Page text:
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Conserving nature through science and outreach

British Columbia Marsh Monitoring Program

A frog partially submerged in water at Deer Lake Park

Wetlands are among the most productive ecosystems and provide crucial habitat to a diverse array of bird and amphibian species. Wetlands also act to filter water of sediment and contaminants, cycle water-borne nutrients, recharge groundwater flows, and mitigate flooding and erosion. Unfortunately, human colonial development throughout the nineteenth and twentieth centuries caused degradation, fragmentation, and loss of numerous wetlands throughout the world. This destruction has given rise to concerns about the viability of populations of many bird and amphibian species that depend on wetlands for one or more portions of their life cycle.

WildResearch has partnered with Birds Canada to expand their well-established Marsh Monitoring Program to the region commonly called British Columbia. The British Columbia Marsh Monitoring Program (BCMMP) aims to better understand the distribution and abundance of marsh birds and amphibians in BC. Volunteer community scientists collect valuable data through bird, amphibian and vegetation surveys throughout the spring and summer. This data is made accessible to the public, including policy makers and landowners, to inform decision making on conservation, habitat use, and invasive species management.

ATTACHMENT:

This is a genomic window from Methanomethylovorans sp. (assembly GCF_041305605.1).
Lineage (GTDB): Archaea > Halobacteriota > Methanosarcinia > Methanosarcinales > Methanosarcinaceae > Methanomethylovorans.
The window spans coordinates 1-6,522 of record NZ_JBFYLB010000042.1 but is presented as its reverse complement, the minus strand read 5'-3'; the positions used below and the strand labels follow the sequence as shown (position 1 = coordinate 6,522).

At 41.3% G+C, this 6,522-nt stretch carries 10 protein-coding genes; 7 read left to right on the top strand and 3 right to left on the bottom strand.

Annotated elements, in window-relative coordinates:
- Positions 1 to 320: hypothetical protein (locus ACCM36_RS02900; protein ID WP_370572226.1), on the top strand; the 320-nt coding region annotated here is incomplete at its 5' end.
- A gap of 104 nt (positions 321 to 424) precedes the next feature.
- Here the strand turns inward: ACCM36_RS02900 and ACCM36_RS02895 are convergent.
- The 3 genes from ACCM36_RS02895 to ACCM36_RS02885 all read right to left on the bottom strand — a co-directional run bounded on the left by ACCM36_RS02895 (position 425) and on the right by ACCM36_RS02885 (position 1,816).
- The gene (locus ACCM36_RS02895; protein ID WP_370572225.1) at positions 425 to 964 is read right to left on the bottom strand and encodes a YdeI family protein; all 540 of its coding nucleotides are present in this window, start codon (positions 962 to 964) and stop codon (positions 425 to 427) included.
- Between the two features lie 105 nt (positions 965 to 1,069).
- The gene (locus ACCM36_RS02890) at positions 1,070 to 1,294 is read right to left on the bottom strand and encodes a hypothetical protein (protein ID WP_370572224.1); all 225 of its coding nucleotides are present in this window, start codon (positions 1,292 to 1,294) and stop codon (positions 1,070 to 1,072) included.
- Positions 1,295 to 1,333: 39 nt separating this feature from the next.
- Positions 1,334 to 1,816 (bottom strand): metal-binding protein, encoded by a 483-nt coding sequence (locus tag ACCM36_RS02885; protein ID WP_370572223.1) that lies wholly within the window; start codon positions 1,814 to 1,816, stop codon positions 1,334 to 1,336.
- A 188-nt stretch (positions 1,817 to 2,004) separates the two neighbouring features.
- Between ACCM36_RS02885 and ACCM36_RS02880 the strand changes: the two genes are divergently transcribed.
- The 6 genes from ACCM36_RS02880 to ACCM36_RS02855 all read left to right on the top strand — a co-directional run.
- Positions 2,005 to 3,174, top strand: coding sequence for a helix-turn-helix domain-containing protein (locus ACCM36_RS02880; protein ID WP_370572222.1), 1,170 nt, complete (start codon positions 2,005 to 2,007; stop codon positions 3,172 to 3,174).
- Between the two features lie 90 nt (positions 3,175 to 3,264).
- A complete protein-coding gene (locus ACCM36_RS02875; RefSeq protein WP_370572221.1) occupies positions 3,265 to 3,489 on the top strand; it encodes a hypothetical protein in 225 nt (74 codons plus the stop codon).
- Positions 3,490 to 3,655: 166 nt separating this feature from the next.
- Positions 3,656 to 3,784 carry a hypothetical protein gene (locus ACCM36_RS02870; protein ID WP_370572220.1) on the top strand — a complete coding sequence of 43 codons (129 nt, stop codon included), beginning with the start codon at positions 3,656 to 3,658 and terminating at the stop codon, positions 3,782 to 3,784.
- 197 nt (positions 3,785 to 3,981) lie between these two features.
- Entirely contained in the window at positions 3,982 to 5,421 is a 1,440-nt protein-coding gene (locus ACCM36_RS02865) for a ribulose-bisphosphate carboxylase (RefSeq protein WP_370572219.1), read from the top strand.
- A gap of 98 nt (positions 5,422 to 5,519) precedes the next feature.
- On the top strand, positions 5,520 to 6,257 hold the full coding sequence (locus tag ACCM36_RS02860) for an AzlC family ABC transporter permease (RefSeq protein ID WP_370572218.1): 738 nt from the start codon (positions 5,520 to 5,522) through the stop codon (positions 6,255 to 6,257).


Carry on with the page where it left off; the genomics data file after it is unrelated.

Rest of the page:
The BCMMP is currently in its pilot year, with surveys being conducted by volunteers at numerous sites throughout the Lower Mainland and Fraser Valley. Following the success of this year and enthusiasm from our volunteers, we plan to expand this program throughout BC over the course of the next several years.

You can find out more and get involved at our NatureCounts page, or you can email us at

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